Images are the single largest contributors to page weight. Citing Sustainable Web Design by Tom Greenwood, one of the first books I read on green web design, “The more images you use and the larger those image files, the more data needs to be transferred and the more energy is required.”


Using SVG graphics instead of formats like JPEG, PNG and GIF can help decrease image size, and using a compression tool like TinyPNG allows you to reduce it even more, without losing image quality. According to the HTTP Archive, images make up almost 75% of a total web page’s weight. This was the first thing I did on my own website, and it cut my page size in half!

4. Limit the amount of custom fonts and code you use

Another easy way to ensure that your website isn’t bogged down with unnecessary weight is by limiting the number of custom fonts and added code customization that you use. The best practice is to only use custom fonts for headers and opt for system fonts for secondary headers and paragraph styles. If you’re a web developer, be diligent with cleaning up your CSS and javascript code and find ways to minify or condense, if possible.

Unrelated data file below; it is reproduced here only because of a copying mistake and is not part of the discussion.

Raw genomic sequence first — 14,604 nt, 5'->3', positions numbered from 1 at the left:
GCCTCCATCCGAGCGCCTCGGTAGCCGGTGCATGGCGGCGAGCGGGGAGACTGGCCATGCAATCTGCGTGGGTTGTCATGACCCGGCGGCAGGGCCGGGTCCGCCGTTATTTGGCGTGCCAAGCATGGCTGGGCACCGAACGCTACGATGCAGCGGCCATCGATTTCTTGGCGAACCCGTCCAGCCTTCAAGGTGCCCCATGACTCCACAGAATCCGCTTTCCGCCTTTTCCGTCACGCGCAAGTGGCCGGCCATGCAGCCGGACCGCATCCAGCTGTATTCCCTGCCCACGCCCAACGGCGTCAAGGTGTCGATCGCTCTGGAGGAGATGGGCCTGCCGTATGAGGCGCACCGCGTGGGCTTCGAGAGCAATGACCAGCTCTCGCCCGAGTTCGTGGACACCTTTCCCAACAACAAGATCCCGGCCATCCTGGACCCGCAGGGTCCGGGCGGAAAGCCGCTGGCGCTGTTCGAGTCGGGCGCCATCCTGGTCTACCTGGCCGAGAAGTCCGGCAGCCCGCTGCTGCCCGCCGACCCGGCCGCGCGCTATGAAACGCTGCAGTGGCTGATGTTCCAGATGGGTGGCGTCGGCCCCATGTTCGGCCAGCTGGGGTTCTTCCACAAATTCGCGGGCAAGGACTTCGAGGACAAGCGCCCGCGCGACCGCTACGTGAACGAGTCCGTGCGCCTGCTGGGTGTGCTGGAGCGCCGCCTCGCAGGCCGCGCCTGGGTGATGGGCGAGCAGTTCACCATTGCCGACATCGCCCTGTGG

How do you know if your website is not sustainable?

The first telltale sign that doesn’t require a fancy carbon emission calculator is to run a quick speed test on your site. Sometimes, you’ll even be able to measure this by simply visiting your website. 


If there is any delay in loading or if it is loading slower than you’d like it to, this indicates that there may be oversized photos, code or other factors weighing it down. To get a more specific breakdown of where your website is carrying the bulk of its weight, my go-to website emissions calculator is from Digital Beacon. The results show you quite a bit of detail of where you can begin taking action: